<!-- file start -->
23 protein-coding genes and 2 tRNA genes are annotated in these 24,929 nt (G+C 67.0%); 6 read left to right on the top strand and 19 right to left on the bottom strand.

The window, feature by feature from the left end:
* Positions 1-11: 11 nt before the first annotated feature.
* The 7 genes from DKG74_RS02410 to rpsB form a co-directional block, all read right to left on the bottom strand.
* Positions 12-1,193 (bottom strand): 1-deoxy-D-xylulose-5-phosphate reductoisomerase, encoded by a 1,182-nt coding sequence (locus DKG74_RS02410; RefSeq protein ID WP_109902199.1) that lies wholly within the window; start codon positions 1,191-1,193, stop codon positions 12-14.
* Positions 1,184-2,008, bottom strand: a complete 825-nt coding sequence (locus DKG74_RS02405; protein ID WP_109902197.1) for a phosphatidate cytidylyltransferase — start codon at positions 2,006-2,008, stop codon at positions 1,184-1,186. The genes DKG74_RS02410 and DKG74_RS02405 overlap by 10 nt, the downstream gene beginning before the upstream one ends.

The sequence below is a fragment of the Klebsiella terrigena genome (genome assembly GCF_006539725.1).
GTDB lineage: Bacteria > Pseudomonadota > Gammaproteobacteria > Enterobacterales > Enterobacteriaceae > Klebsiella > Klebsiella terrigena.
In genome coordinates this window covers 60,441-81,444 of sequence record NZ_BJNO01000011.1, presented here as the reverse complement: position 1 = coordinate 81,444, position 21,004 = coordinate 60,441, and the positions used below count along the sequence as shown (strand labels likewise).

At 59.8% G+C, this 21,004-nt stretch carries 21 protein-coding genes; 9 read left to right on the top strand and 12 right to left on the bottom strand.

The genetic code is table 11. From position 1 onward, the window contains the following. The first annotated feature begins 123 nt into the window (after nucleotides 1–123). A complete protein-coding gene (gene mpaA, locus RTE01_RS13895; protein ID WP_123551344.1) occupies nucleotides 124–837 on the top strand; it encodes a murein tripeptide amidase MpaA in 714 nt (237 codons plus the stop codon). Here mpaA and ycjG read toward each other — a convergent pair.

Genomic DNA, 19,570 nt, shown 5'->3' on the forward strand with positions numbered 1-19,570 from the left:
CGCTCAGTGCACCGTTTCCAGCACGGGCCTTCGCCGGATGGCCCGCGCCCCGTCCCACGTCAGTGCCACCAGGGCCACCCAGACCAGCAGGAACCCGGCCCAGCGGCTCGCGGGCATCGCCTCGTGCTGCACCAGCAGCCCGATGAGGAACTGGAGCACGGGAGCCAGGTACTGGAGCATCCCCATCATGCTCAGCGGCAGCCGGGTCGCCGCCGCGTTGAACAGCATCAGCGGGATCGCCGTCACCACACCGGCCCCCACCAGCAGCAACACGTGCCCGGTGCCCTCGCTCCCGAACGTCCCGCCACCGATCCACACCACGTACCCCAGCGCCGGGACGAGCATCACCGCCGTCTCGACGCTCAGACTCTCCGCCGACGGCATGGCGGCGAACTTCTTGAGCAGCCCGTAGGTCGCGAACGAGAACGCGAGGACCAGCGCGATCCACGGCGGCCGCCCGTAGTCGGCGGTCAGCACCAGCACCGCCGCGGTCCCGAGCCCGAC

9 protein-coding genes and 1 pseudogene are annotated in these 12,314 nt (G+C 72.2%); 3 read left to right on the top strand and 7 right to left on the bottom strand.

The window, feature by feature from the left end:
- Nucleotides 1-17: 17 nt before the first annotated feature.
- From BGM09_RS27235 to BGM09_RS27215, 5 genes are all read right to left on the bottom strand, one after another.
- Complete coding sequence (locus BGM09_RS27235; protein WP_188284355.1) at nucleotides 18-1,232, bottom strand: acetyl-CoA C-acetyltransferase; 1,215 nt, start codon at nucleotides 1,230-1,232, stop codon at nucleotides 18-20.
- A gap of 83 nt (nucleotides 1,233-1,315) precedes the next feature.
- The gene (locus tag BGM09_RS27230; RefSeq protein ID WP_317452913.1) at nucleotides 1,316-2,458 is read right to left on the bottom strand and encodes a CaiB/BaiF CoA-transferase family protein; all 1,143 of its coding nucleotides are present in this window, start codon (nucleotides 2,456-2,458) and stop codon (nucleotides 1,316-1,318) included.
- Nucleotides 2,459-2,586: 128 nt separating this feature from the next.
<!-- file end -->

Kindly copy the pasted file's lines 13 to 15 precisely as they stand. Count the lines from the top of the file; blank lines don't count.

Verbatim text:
CGCTCAGTGCACCGTTTCCAGCACGGGCCTTCGCCGGATGGCCCGCGCCCCGTCCCACGTCAGTGCCACCAGGGCCACCCAGACCAGCAGGAACCCGGCCCAGCGGCTCGCGGGCATCGCCTCGTGCTGCACCAGCAGCCCGATGAGGAACTGGAGCACGGGAGCCAGGTACTGGAGCATCCCCATCATGCTCAGCGGCAGCCGGGTCGCCGCCGCGTTGAACAGCATCAGCGGGATCGCCGTCACCACACCGGCCCCCACCAGCAGCAACACGTGCCCGGTGCCCTCGCTCCCGAACGTCCCGCCACCGATCCACACCACGTACCCCAGCGCCGGGACGAGCATCACCGCCGTCTCGACGCTCAGACTCTCCGCCGACGGCATGGCGGCGAACTTCTTGAGCAGCCCGTAGGTCGCGAACGAGAACGCGAGGACCAGCGCGATCCACGGCGGCCGCCCGTAGTCGGCGGTCAGCACCAGCACCGCCGCGGTCCCGAGCCCGAC

9 protein-coding genes and 1 pseudogene are annotated in these 12,314 nt (G+C 72.2%); 3 read left to right on the top strand and 7 right to left on the bottom strand.

The window, feature by feature from the left end: